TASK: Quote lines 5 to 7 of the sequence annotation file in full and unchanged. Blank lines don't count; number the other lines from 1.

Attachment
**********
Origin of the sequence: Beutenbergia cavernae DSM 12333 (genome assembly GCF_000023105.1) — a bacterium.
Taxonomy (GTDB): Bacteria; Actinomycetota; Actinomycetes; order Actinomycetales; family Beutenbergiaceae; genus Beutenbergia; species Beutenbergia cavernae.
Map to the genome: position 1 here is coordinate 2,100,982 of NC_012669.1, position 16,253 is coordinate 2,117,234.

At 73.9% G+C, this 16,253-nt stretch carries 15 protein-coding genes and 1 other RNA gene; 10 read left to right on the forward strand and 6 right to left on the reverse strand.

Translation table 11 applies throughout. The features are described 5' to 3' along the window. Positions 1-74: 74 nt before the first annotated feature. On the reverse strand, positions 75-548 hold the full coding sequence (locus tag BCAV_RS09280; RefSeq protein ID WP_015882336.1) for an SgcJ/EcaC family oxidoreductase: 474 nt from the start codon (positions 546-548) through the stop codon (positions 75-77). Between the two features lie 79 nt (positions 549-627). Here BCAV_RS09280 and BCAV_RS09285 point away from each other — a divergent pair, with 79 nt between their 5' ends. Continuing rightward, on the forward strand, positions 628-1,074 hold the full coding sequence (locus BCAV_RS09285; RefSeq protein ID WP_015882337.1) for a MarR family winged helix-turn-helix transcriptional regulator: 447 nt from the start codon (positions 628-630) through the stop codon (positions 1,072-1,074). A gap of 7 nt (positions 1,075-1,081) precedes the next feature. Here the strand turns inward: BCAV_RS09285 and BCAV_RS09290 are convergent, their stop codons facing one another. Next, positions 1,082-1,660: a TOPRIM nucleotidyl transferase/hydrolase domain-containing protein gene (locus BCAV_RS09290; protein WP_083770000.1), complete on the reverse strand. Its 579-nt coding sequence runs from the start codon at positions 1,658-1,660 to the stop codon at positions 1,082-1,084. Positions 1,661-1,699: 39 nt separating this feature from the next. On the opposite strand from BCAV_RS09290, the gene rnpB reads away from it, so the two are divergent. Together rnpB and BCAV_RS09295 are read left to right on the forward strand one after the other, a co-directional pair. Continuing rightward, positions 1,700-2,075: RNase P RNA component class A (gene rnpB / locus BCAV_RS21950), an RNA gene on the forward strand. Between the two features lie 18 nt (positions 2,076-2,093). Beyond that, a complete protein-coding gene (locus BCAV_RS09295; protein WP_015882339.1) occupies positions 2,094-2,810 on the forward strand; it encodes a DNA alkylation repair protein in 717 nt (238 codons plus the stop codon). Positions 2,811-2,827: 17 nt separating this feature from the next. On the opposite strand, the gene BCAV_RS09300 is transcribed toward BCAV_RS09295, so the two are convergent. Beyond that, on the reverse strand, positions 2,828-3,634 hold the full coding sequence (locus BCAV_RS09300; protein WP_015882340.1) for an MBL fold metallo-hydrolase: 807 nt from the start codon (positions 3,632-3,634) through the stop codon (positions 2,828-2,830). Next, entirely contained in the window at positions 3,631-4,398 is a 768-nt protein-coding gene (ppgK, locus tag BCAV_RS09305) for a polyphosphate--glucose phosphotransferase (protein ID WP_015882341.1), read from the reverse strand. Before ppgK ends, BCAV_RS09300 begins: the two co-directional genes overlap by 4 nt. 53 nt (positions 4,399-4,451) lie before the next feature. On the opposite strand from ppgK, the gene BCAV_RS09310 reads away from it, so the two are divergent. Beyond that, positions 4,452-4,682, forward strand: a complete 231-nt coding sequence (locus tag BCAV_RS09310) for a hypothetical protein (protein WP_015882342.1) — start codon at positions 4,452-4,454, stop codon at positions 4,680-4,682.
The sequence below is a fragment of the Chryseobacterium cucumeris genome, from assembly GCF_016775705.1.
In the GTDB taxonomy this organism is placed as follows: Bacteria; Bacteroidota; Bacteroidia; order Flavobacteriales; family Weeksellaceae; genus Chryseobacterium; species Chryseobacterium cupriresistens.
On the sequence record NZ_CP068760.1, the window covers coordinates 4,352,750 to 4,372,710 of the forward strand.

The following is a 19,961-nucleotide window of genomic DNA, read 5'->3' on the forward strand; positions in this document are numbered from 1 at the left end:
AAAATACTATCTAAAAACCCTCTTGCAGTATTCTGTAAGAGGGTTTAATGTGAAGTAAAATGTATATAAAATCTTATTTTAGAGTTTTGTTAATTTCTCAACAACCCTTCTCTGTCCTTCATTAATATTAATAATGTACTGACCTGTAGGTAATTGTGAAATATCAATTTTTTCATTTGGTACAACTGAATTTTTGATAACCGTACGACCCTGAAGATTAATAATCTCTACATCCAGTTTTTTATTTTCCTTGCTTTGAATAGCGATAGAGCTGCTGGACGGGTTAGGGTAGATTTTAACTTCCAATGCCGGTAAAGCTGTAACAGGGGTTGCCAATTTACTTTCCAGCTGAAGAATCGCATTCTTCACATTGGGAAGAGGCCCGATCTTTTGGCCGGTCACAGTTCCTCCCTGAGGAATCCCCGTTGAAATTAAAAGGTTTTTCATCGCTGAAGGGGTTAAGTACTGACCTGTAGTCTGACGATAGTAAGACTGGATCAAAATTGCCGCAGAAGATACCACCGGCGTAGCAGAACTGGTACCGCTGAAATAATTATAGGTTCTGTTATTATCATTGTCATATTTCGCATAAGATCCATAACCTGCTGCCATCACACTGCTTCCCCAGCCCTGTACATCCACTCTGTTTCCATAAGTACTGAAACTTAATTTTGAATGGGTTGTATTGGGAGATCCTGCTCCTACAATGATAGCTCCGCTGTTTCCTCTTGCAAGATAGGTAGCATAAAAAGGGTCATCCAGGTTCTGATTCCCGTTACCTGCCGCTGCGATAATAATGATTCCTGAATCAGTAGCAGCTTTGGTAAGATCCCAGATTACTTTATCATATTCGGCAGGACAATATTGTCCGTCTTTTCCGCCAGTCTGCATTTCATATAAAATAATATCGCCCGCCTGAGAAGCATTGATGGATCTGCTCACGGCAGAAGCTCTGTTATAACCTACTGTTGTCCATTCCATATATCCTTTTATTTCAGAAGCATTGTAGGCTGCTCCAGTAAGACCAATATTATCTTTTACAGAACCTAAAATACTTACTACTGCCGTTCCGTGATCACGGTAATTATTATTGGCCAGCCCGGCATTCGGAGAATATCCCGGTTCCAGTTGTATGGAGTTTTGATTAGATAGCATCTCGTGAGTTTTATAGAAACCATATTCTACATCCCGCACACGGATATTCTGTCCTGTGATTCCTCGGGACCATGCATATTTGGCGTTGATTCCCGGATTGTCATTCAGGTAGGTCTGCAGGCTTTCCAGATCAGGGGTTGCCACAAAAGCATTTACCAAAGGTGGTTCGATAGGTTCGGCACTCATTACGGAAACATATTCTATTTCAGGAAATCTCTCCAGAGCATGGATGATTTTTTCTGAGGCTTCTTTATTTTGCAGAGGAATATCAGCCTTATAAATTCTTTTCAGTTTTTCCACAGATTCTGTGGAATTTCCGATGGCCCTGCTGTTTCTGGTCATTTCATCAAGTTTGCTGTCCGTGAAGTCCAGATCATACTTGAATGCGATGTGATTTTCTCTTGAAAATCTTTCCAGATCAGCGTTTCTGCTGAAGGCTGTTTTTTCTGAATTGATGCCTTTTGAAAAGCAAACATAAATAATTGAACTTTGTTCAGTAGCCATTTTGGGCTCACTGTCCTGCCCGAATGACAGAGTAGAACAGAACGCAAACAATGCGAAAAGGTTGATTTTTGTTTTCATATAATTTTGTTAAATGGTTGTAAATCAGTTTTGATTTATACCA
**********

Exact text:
Translation table 11 applies throughout. The features are described 5' to 3' along the window. Positions 1-74: 74 nt before the first annotated feature. On the reverse strand, positions 75-548 hold the full coding sequence (locus tag BCAV_RS09280; RefSeq protein ID WP_015882336.1) for an SgcJ/EcaC family oxidoreductase: 474 nt from the start codon (positions 546-548) through the stop codon (positions 75-77). Between the two features lie 79 nt (positions 549-627). Here BCAV_RS09280 and BCAV_RS09285 point away from each other — a divergent pair, with 79 nt between their 5' ends. Continuing rightward, on the forward strand, positions 628-1,074 hold the full coding sequence (locus BCAV_RS09285; RefSeq protein ID WP_015882337.1) for a MarR family winged helix-turn-helix transcriptional regulator: 447 nt from the start codon (positions 628-630) through the stop codon (positions 1,072-1,074). A gap of 7 nt (positions 1,075-1,081) precedes the next feature. Here the strand turns inward: BCAV_RS09285 and BCAV_RS09290 are convergent, their stop codons facing one another. Next, positions 1,082-1,660: a TOPRIM nucleotidyl transferase/hydrolase domain-containing protein gene (locus BCAV_RS09290; protein WP_083770000.1), complete on the reverse strand. Its 579-nt coding sequence runs from the start codon at positions 1,658-1,660 to the stop codon at positions 1,082-1,084. Positions 1,661-1,699: 39 nt separating this feature from the next. On the opposite strand from BCAV_RS09290, the gene rnpB reads away from it, so the two are divergent. Together rnpB and BCAV_RS09295 are read left to right on the forward strand one after the other, a co-directional pair. Continuing rightward, positions 1,700-2,075: RNase P RNA component class A (gene rnpB / locus BCAV_RS21950), an RNA gene on the forward strand. Between the two features lie 18 nt (positions 2,076-2,093). Beyond that, a complete protein-coding gene (locus BCAV_RS09295; protein WP_015882339.1) occupies positions 2,094-2,810 on the forward strand; it encodes a DNA alkylation repair protein in 717 nt (238 codons plus the stop codon). Positions 2,811-2,827: 17 nt separating this feature from the next. On the opposite strand, the gene BCAV_RS09300 is transcribed toward BCAV_RS09295, so the two are convergent. Beyond that, on the reverse strand, positions 2,828-3,634 hold the full coding sequence (locus BCAV_RS09300; protein WP_015882340.1) for an MBL fold metallo-hydrolase: 807 nt from the start codon (positions 3,632-3,634) through the stop codon (positions 2,828-2,830). Next, entirely contained in the window at positions 3,631-4,398 is a 768-nt protein-coding gene (ppgK, locus tag BCAV_RS09305) for a polyphosphate--glucose phosphotransferase (protein ID WP_015882341.1), read from the reverse strand. Before ppgK ends, BCAV_RS09300 begins: the two co-directional genes overlap by 4 nt. 53 nt (positions 4,399-4,451) lie before the next feature. On the opposite strand from ppgK, the gene BCAV_RS09310 reads away from it, so the two are divergent. Beyond that, positions 4,452-4,682, forward strand: a complete 231-nt coding sequence (locus tag BCAV_RS09310) for a hypothetical protein (protein WP_015882342.1) — start codon at positions 4,452-4,454, stop codon at positions 4,680-4,682.
The sequence below is a fragment of the Chryseobacterium cucumeris genome, from assembly GCF_016775705.1.
In the GTDB taxonomy this organism is placed as follows: Bacteria; Bacteroidota; Bacteroidia; order Flavobacteriales; family Weeksellaceae; genus Chryseobacterium; species Chryseobacterium cupriresistens.